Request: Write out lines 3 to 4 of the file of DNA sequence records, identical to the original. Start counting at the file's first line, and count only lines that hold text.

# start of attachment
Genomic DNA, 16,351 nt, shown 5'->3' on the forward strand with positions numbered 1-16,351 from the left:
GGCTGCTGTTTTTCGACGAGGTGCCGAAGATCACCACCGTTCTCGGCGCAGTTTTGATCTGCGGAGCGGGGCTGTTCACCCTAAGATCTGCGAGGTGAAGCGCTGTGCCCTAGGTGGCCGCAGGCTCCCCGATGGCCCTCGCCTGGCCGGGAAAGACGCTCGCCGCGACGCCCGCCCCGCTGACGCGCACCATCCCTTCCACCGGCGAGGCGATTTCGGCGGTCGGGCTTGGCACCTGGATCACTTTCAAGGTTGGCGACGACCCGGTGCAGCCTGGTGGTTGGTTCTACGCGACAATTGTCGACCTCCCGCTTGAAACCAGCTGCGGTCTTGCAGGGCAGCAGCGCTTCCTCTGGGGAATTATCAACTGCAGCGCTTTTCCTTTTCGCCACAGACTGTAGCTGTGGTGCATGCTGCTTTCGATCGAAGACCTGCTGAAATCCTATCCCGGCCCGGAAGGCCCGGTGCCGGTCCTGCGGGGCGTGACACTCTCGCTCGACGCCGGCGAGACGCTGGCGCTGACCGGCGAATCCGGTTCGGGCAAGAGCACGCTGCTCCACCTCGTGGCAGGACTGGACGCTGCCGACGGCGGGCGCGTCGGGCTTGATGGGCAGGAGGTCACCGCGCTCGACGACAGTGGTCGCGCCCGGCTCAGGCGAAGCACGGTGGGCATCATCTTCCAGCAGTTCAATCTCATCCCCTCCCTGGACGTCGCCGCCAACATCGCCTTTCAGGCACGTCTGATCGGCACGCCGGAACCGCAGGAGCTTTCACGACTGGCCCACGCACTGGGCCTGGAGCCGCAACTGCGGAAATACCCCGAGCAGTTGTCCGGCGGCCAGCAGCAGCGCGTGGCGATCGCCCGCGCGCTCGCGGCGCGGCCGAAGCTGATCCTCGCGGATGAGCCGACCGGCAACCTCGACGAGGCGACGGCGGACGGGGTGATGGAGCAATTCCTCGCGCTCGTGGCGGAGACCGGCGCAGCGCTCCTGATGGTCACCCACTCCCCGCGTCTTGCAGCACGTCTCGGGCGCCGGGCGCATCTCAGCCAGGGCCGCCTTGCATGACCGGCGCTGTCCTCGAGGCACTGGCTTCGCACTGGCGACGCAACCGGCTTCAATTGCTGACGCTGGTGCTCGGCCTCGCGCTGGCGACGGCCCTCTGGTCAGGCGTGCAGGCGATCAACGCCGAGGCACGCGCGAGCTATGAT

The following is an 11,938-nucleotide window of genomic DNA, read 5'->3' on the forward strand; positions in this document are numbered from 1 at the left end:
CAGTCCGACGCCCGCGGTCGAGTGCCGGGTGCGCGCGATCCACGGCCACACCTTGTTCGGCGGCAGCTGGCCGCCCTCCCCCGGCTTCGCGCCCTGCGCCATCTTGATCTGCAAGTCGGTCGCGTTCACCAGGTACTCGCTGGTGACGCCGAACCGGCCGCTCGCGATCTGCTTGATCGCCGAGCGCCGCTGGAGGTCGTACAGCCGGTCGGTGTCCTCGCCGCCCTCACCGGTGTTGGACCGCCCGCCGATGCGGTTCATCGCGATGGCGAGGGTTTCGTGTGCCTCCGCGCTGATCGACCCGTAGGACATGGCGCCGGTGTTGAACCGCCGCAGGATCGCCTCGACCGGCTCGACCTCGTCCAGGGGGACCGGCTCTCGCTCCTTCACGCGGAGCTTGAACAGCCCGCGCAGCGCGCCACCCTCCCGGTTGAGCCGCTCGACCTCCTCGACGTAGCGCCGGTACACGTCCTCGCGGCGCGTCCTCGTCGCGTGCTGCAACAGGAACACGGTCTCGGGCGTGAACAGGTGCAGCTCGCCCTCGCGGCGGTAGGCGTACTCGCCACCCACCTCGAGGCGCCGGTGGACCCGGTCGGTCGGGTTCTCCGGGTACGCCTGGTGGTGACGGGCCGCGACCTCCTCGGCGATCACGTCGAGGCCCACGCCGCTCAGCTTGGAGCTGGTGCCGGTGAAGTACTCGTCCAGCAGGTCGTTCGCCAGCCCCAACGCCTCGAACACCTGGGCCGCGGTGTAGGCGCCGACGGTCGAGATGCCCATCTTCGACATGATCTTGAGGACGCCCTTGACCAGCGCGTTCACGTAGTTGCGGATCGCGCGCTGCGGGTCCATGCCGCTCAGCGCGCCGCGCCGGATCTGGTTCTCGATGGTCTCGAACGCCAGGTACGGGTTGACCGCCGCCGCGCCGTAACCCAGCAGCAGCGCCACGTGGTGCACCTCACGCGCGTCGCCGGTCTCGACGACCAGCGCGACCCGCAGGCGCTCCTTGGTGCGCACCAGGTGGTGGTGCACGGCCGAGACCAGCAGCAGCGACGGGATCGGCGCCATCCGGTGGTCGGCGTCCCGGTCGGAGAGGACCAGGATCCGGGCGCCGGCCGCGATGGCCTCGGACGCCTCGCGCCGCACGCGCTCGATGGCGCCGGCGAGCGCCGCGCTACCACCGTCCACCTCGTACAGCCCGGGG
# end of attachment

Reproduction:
The following is an 11,938-nucleotide window of genomic DNA, read 5'->3' on the forward strand; positions in this document are numbered from 1 at the left end:
CAGTCCGACGCCCGCGGTCGAGTGCCGGGTGCGCGCGATCCACGGCCACACCTTGTTCGGCGGCAGCTGGCCGCCCTCCCCCGGCTTCGCGCCCTGCGCCATCTTGATCTGCAAGTCGGTCGCGTTCACCAGGTACTCGCTGGTGACGCCGAACCGGCCGCTCGCGATCTGCTTGATCGCCGAGCGCCGCTGGAGGTCGTACAGCCGGTCGGTGTCCTCGCCGCCCTCACCGGTGTTGGACCGCCCGCCGATGCGGTTCATCGCGATGGCGAGGGTTTCGTGTGCCTCCGCGCTGATCGACCCGTAGGACATGGCGCCGGTGTTGAACCGCCGCAGGATCGCCTCGACCGGCTCGACCTCGTCCAGGGGGACCGGCTCTCGCTCCTTCACGCGGAGCTTGAACAGCCCGCGCAGCGCGCCACCCTCCCGGTTGAGCCGCTCGACCTCCTCGACGTAGCGCCGGTACACGTCCTCGCGGCGCGTCCTCGTCGCGTGCTGCAACAGGAACACGGTCTCGGGCGTGAACAGGTGCAGCTCGCCCTCGCGGCGGTAGGCGTACTCGCCACCCACCTCGAGGCGCCGGTGGACCCGGTCGGTCGGGTTCTCCGGGTACGCCTGGTGGTGACGGGCCGCGACCTCCTCGGCGATCACGTCGAGGCCCACGCCGCTCAGCTTGGAGCTGGTGCCGGTGAAGTACTCGTCCAGCAGGTCGTTCGCCAGCCCCAACGCCTCGAACACCTGGGCCGCGGTGTAGGCGCCGACGGTCGAGATGCCCATCTTCGACATGATCTTGAGGACGCCCTTGACCAGCGCGTTCACGTAGTTGCGGATCGCGCGCTGCGGGTCCATGCCGCTCAGCGCGCCGCGCCGGATCTGGTTCTCGATGGTCTCGAACGCCAGGTACGGGTTGACCGCCGCCGCGCCGTAACCCAGCAGCAGCGCCACGTGGTGCACCTCACGCGCGTCGCCGGTCTCGACGACCAGCGCGACCCGCAGGCGCTCCTTGGTGCGCACCAGGTGGTGGTGCACGGCCGAGACCAGCAGCAGCGACGGGATCGGCGCCATCCGGTGGTCGGCGTCCCGGTCGGAGAGGACCAGGATCCGGGCGCCGGCCGCGATGGCCTCGGACGCCTCGCGCCGCACGCGCTCGATGGCGCCGGCGAGCGCCGCGCTACCACCGTCCACCTCGTACAGCCCGGGG